NEW YORK -- DaimlerChrysler AG may use a third party to distribute its Smart minicar in the United States, says Klaus Maier, executive vice president for Mercedes-Benz sales and marketing.
If Smart comes to the United States, only one Smart model would be sold: the next-generation ForTwo in 2008. Paul Halata, CEO of Mercedes-Benz USA LLC, says the DaimlerChrysler supervisory board will decide whether to launch Smart in the United States in six to eight weeks.
"We aren't talking to dealers yet," Halata says. "We need to have the decision."
Mercedes has considered the possibility of a regional network for Smart in the biggest metropolitan areas where the miniature car likely would sell best.
Mercedes last year canceled plans to bring Smart to the United States after the company decided not to build a small SUV called the ForMore. The company had begun to enlist U.S. dealers.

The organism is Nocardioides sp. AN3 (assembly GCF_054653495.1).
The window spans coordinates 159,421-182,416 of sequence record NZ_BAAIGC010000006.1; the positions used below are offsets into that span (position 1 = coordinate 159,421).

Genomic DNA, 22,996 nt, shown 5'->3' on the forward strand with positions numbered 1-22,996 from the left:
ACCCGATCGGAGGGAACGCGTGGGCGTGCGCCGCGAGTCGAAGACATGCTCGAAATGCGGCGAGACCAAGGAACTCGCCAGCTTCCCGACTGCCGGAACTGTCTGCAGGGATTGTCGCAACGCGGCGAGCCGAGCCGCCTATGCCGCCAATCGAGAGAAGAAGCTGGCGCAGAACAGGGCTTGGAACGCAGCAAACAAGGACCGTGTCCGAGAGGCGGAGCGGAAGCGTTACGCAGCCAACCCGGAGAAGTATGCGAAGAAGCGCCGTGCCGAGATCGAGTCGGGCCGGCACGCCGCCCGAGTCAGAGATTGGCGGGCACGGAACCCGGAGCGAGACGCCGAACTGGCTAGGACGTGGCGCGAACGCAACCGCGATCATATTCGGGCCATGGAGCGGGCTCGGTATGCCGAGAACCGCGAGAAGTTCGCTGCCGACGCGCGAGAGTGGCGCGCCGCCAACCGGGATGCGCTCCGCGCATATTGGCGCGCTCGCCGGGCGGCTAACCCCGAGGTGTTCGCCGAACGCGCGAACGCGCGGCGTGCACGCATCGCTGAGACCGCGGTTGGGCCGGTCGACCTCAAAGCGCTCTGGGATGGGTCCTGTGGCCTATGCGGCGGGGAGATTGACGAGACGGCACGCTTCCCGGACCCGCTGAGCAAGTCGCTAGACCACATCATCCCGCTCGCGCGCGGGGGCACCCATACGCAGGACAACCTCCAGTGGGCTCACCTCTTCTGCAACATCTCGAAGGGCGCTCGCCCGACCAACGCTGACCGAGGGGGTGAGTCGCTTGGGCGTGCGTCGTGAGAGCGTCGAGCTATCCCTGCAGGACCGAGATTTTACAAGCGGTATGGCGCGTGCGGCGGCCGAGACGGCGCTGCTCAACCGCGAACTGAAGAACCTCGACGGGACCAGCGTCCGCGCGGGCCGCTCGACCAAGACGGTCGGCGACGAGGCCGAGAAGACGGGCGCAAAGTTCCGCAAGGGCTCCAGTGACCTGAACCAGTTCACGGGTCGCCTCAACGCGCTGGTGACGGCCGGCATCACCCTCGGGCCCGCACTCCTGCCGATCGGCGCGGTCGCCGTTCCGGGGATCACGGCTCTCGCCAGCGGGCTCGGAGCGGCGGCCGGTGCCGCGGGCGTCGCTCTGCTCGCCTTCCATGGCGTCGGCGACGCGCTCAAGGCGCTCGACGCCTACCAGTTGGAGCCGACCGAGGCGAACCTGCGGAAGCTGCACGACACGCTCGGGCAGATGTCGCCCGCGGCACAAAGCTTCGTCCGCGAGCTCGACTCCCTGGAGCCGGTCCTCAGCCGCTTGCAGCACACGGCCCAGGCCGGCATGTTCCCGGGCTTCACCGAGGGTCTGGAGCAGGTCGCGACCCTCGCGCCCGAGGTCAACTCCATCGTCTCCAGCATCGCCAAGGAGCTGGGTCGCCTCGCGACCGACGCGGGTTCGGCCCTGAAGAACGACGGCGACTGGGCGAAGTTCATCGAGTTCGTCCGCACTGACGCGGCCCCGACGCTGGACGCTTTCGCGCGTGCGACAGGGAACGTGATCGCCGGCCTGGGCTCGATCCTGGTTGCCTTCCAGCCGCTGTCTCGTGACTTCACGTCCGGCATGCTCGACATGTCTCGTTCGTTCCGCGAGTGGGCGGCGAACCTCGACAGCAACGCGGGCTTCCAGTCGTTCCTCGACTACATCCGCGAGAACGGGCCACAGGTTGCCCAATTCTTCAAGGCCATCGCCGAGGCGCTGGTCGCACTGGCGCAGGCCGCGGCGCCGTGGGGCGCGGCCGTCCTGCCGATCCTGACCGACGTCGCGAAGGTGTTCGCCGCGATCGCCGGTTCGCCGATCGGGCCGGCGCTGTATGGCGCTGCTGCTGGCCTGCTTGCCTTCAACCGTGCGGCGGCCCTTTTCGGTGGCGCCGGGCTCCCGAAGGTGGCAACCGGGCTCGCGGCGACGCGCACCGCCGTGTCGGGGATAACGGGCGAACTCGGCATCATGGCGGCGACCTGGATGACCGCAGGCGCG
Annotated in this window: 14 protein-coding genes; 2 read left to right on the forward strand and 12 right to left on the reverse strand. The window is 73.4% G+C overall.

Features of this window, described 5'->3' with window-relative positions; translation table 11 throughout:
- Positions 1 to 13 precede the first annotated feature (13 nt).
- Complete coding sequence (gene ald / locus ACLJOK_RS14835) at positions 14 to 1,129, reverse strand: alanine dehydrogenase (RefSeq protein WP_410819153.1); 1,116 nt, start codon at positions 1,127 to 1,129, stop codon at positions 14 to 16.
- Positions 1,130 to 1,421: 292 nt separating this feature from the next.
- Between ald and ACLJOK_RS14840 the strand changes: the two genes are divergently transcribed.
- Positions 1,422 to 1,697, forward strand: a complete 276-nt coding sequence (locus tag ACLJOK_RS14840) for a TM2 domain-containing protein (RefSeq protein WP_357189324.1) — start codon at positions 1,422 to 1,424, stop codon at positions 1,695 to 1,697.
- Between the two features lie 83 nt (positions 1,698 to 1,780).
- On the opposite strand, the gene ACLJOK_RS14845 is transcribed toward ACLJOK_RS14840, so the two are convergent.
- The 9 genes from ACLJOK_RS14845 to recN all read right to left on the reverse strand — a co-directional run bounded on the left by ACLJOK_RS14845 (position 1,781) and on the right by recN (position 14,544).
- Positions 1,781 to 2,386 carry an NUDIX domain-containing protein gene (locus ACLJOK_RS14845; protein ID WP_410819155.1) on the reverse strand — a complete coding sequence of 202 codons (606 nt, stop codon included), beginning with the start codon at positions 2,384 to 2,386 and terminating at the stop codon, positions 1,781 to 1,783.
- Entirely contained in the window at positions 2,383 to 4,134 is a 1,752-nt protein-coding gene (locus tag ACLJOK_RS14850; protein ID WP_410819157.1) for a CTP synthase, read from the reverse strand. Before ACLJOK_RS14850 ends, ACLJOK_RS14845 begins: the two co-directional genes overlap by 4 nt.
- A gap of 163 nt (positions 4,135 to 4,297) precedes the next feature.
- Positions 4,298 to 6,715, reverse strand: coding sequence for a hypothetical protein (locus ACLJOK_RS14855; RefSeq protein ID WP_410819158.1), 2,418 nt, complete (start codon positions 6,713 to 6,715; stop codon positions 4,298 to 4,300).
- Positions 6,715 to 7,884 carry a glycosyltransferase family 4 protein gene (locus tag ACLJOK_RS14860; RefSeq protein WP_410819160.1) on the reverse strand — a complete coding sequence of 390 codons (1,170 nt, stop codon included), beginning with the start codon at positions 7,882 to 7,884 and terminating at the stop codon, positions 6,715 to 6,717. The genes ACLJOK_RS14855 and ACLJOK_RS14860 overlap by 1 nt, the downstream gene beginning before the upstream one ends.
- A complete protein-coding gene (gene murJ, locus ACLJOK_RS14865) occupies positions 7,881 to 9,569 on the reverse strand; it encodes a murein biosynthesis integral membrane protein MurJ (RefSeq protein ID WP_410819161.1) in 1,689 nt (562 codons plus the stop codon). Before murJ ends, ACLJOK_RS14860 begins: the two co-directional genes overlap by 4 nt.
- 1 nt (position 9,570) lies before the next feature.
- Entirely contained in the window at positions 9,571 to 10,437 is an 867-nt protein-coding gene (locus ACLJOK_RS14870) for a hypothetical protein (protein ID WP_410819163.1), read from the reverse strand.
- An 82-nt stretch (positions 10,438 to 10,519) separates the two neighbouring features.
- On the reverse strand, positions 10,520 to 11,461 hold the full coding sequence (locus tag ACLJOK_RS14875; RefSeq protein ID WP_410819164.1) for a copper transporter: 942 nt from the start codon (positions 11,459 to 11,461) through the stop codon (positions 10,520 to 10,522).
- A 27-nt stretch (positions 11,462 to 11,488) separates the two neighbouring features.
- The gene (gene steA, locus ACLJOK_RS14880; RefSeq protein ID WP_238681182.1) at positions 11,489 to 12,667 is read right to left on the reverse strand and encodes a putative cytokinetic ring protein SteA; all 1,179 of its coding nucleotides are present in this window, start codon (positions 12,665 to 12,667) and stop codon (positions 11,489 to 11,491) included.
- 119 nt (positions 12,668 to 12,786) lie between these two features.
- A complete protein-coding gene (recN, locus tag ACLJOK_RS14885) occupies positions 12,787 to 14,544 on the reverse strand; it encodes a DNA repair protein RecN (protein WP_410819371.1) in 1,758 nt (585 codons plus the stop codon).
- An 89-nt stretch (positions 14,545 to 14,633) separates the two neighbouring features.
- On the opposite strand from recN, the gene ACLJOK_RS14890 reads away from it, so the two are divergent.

Last month, Mercedes decided the Smart brand will have only one model in the future, the two-seat ForTwo. The ForFour four-seater will be killed.
But Mercedes is still studying costs, particularly exchange rates, Halata says. The euro has been strong for the past several years, making for unfavorable pricing for European makes. This was a major issue in an earlier decision not to bring in its Mercedes-Benz compact B-class car.
Maier says Mercedes is still debating whether to use its own dealer network or an outsider for Smart.
"We have all the options still on the table - whether third parties can do that or our own organization," he says.
Maier would not rule out using an independent dealership group. Roger Penske's UnitedAuto Group Inc. has been rumored for the past several months as a possible partner.
Says Maier, "We are open to the most efficient and suitable solution."
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